First off, the idea with web workers is to be be able to do stuff on a webpage without blocking. On a web page everything is done in the same thread, so if something your doing take a while, it prevents everything else form working and can cause the page to freeze, in this example you can see that by hitting the red button, or running it in Internet Explorer versions older then 10. Hitting the green button executes that long script as a worker and thus the time keeps ticking.
The two main issues that seem to be keeping workers from being more widely used are:
- Internet Explorer
- Having to load the worker script as a separate file.
First, Internet Explorer doesn’t support workers until version 10, the one that just came out and nobody uses. This means that your almost definitely going to have people viewing on clients that don’t support workers.
You have to load the worker script from a separate file, now I can see the reasoning behind this restriction as it keeps the 2 contexts separated. But it introduces a couple of issues,
- Poly fills are much trickier (though I then found this polyfill right after I wrote that).
- Can’t use them with CDN hosted scripts, the worker script has to obey the same origin policy of the html page that it’s run on, but the script that’s calling it does not.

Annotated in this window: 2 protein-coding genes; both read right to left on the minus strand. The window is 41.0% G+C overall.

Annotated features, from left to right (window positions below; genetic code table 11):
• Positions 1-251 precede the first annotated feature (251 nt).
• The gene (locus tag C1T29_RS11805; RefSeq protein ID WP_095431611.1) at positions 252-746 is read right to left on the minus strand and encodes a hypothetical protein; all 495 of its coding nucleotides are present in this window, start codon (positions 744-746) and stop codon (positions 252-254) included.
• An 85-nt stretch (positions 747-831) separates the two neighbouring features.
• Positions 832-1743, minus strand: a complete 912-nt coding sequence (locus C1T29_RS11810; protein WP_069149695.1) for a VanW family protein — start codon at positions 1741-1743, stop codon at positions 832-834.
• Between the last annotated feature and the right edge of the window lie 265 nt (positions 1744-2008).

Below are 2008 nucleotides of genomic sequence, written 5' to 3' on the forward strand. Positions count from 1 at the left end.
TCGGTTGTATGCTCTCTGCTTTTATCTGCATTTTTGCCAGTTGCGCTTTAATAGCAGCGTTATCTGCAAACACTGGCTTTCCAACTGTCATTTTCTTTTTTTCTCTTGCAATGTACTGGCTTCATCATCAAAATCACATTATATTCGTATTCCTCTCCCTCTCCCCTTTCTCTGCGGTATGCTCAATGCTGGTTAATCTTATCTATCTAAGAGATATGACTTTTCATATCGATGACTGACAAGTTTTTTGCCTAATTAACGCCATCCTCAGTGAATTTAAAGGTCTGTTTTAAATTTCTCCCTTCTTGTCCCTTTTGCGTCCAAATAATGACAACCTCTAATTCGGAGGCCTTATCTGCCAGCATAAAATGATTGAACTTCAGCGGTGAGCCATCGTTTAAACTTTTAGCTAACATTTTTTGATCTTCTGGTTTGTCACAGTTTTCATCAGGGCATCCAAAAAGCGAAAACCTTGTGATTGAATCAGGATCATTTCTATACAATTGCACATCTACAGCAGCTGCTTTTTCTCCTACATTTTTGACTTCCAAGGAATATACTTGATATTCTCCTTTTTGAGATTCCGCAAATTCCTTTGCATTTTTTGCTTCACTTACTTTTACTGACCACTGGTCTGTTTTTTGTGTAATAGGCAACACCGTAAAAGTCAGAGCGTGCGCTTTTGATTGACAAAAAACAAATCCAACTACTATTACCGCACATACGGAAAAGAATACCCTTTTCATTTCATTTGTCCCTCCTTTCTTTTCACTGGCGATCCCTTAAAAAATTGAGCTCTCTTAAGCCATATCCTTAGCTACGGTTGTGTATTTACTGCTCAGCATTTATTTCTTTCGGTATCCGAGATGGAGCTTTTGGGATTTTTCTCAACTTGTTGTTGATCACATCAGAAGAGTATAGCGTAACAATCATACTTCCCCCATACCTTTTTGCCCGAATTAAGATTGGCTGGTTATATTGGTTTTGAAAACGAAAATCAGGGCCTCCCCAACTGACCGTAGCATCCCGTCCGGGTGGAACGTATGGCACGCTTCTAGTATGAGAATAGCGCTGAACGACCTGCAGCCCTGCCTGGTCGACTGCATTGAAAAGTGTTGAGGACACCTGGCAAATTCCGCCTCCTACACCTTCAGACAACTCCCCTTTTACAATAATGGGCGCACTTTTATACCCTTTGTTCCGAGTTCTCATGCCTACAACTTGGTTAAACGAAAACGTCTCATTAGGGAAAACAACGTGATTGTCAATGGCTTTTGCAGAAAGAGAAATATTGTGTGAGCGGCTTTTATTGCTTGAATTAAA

So my idea to deal with this is a library I’ve been writing called Communist.js (why the title, because it cares about the workers). It works around the pattern of write a function, create a new Communist with that function, then send the communist data and a callback, and the communist executes the function in the other thread and calls the callback with the result. If the client doesn’t support web workers it gets executed in thread by a function I call Socialist (Can you tell I wrote for a humor magazine in college?).
Under the hood, Communist is turning the function into a string, templating it with some code to handle message passing, and turning that string into a blob file, which we are then creating a blob URL out of the blob which we are using to make the worker. This is based on the “inline worker” example on the MDN page about using worker, but updated to take into account blob builder being deprecated. This method does have some drawbacks, notably you will get an error if your function references a variable defined outside the function.
Now Socialist ended up giving me much more grief, as I ended up having to recreated certain parts of the worker global object that acted subtly different there as opposed to when executed in the regular context. Notably setInterval which calls it’s it’s function with window as the context even when it’s called from a function with a different context.
So it still needs some work, but don’t hesitate to fork it on Github.
P.S. you may notice I decided to write it in CoffeeScript. Now why would I do that? My growing appreciation for CoffeeScript really deserves its own blog post but quickly:
- Indentation, my code is so much neater when it isn’t optional.
- Prototype as ::. I just think it looks cool.
- Class keyword, this makes much of the prototype mess much easier (and ironically means I never got to use :: in this library).